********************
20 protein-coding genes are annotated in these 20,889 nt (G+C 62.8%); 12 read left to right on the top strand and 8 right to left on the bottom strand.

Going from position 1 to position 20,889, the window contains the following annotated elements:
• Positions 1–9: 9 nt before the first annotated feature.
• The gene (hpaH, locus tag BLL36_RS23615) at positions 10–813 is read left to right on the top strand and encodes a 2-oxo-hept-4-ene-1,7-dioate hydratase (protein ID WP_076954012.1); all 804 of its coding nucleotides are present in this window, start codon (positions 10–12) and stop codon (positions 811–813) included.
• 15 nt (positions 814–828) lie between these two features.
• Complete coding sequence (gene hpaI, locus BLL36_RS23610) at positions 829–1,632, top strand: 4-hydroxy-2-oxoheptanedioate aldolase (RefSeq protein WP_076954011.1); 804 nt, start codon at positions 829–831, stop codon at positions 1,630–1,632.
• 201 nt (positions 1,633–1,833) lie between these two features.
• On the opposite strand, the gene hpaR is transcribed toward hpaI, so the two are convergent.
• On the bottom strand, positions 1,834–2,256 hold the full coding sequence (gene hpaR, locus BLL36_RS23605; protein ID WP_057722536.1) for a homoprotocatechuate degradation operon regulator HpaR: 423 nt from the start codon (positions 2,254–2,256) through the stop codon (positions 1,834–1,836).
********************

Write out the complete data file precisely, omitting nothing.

20 protein-coding genes are annotated in these 20,889 nt (G+C 62.8%); 12 read left to right on the top strand and 8 right to left on the bottom strand.

Going from position 1 to position 20,889, the window contains the following annotated elements:
• Positions 1–9: 9 nt before the first annotated feature.
• The gene (hpaH, locus tag BLL36_RS23615) at positions 10–813 is read left to right on the top strand and encodes a 2-oxo-hept-4-ene-1,7-dioate hydratase (protein ID WP_076954012.1); all 804 of its coding nucleotides are present in this window, start codon (positions 10–12) and stop codon (positions 811–813) included.
• 15 nt (positions 814–828) lie between these two features.
• Complete coding sequence (gene hpaI, locus BLL36_RS23610) at positions 829–1,632, top strand: 4-hydroxy-2-oxoheptanedioate aldolase (RefSeq protein WP_076954011.1); 804 nt, start codon at positions 829–831, stop codon at positions 1,630–1,632.
• 201 nt (positions 1,633–1,833) lie between these two features.
• On the opposite strand, the gene hpaR is transcribed toward hpaI, so the two are convergent.
• On the bottom strand, positions 1,834–2,256 hold the full coding sequence (gene hpaR, locus BLL36_RS23605; protein ID WP_057722536.1) for a homoprotocatechuate degradation operon regulator HpaR: 423 nt from the start codon (positions 2,254–2,256) through the stop codon (positions 1,834–1,836).